Estimating the Cost of Direct Nutrition Interventions
Source: Sukrupa 9, Anne Roberts
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India is currently not on track to meet Millennium Development Goals 1 and 4 and presents an exceptionally high burden of global undernutrition. One of the main challenges of implementation and monitoring of nutrition-specific interventions lies in adequate financing. New research by POSHAN (Partnerships and Opportunities to Strengthen and Harmonize Actions for Nutrition in India) sheds light in this regard by estimating the costs of implementing the specified nutrition actions in budgetary terms to fully cover target populations in the 35 states and union territories of India.

 This research uses the methodology from a 2010 World Bank study “Scaling Up Nutrition: What Will It Cost?” that estimates the total cost of scaling up a package of direct nutrition interventions from current coverage levels to full coverage. It also uses local costing data and information on delivery platforms and target populations to calculate and compare the cost of delivering two sets of interventions at scale. The first set consists of 10 Scaling up Nutrition (SUN) interventions that covers several globally-recommended interventions and the second is a set of 14 nutrition interventions that are included in India’s policy framework (that authors call India Plus interventions).

To calculate the cost of providing interventions at full coverage per year (100 percent of the target population or 80 percent for sever acute malnutrition), authors used the following steps: I) they described each intervention to be costed; II) defined the target population of each intervention; II) estimated the size of the target population in 2014 for each intervention; IV) specified the platform through which each intervention will be delivered; V) obtained local unit cost data for both sets of interventions ; VI) they multiplied the size of the target population by the unit cost to arrive at a total cost of implementing each intervention at full coverage; VII) they adjusted for inflation.

The costing exercise for the SUN and India Plus interventions shows that implementing the ten core SUN interventions at full coverage nationwide is US$4.22 billion. Of this total, 21 percent is allocated to community nutrition programs for behavior change communication, 14 percent is dedicated to micronutrient and deworming interventions, and 65 percent to supplementary and therapeutic feeding interventions.

On the other hand, the cost of implementing the entirety of India Plus interventions at full coverage would be US$5.93 billion comprised of 49 percent to support breast feeding, 39 percent to supplementary food rations, 4 percent for health interventions, 5 percent for counseling action and 3 percent for micronutrient supplements and deworming. When calculating the India plus costs to cover one child (0-24 months) authors find that it would take a total of US$140 distributed as US$54.2 for food supplements, US$68.4 for maternity benefits, US$6.8 for counseling US$4.7 for micronutrient supplementation and deworming and US$5.9 for health interventions (per year).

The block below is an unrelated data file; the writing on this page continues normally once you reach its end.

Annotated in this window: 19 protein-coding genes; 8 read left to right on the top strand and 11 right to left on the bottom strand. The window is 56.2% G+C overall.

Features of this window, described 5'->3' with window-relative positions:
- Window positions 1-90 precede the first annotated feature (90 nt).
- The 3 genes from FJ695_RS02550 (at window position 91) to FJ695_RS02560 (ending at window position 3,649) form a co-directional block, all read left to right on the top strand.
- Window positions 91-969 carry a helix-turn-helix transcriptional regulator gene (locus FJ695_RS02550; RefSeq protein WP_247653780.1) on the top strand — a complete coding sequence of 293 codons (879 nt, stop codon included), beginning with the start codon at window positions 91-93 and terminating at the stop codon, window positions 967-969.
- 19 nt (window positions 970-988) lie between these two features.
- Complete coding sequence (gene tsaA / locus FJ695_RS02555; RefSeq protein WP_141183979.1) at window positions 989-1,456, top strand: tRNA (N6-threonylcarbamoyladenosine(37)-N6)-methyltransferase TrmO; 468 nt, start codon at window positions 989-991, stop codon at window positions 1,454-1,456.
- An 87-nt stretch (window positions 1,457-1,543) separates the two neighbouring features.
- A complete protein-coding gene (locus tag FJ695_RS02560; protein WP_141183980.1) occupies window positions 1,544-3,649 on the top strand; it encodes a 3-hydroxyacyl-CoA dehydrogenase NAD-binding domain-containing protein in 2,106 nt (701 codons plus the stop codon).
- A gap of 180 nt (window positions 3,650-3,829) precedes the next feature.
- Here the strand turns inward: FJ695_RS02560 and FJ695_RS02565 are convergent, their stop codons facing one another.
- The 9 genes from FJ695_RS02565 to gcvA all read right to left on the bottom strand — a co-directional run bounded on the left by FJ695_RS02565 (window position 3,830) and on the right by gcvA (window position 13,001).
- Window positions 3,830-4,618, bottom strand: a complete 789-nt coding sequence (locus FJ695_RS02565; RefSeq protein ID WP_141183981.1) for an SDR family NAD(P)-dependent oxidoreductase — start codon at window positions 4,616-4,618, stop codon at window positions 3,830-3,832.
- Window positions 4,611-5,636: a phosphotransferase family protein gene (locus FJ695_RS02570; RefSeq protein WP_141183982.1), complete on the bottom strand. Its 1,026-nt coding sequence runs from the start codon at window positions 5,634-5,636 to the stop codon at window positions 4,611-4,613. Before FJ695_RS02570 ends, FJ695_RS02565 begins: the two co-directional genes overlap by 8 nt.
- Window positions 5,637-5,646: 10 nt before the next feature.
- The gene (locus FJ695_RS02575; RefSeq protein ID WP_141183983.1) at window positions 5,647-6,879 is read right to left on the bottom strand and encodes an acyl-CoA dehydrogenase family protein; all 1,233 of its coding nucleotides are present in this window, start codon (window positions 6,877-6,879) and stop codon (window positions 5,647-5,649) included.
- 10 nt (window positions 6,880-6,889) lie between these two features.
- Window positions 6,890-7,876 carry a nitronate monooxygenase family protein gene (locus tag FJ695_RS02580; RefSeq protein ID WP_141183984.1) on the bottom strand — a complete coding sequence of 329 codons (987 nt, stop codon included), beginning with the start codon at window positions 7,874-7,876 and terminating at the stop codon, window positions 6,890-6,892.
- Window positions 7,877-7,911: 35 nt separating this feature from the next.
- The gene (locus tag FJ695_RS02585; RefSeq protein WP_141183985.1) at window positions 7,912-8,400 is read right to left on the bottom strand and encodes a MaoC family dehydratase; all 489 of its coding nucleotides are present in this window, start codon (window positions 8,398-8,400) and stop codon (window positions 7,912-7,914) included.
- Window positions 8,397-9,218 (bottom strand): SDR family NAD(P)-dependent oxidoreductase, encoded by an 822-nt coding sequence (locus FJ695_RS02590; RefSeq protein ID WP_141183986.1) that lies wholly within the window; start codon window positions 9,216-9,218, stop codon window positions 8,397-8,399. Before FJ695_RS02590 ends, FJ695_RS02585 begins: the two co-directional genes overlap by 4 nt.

Authors found considerable variability in the costs for delivering both the SUN and India Plus interventions at scale in the different states across India, driven mainly by differences in target populations. The Indo-Gangetic plains (including states like Uttar Pradesh, Bihar, West Bengal and Jharkhand) are the most expensive. Other regions that require a considerable investment are the central states (Madhya Pradesh, Maharashtra, Chhattisgarh, and Odisha) as well as a few other individual states like Rajasthan, Gujarat, Andhra Pradesh, Tamil Nadu and Karnataka.

For example, the state of Uttar Pradesh alone comprises 20 percent of the estimated cost of implementing all India plus interventions, around US$1.2 billion per year. This is due to the existing population level, high fertility rates and the state’s poor performance on nutrition. Other regions that present high wasting rates and large populations like Bihar, Madhya Pradesh, Rajasthan, and Maharashtra also have large costs in terms of interventions.

Furthermore, authors performed an expenditure analysis to compare the SUN and India Plus cost estimates with actual government expenditures on the Integrated Child Development Services Program (ICDS). Authors find that that current expenditure levels are lower than would be needed to assure full coverage. The cost and expenditure comparisons for 2014 show that the ICDS spends less on each beneficiary it covers than it would cost if the reported cost norms were applied to the reported number of beneficiaries, and as expected, this difference varies across states.

Lastly, authors provide policy recommendations based on the findings of their research. They consider that since financial requirements for delivering nutrition interventions vary within India, financing for nutrition across India will need to consider the gaps between projected costs for each state, current expenditures, and the availability of national and state level finances to deliver fully for nutrition. Further research is required to re-estimate some of the costs shown in the study based on updated unit costs for supplementary feeding as well as updated target population estimates for severe acute malnutrition and other updates to other unit costs. Finally authors note that government departments need to align reporting of expenditures and coverage data to target specific age categories and nutrition interventions in order to facilitate a better analysis of adequacy of spending on nutrition.

 

By: Juan Carlos Mora Betancourt

Photo credit:Sukrupa 9, Anne Roberts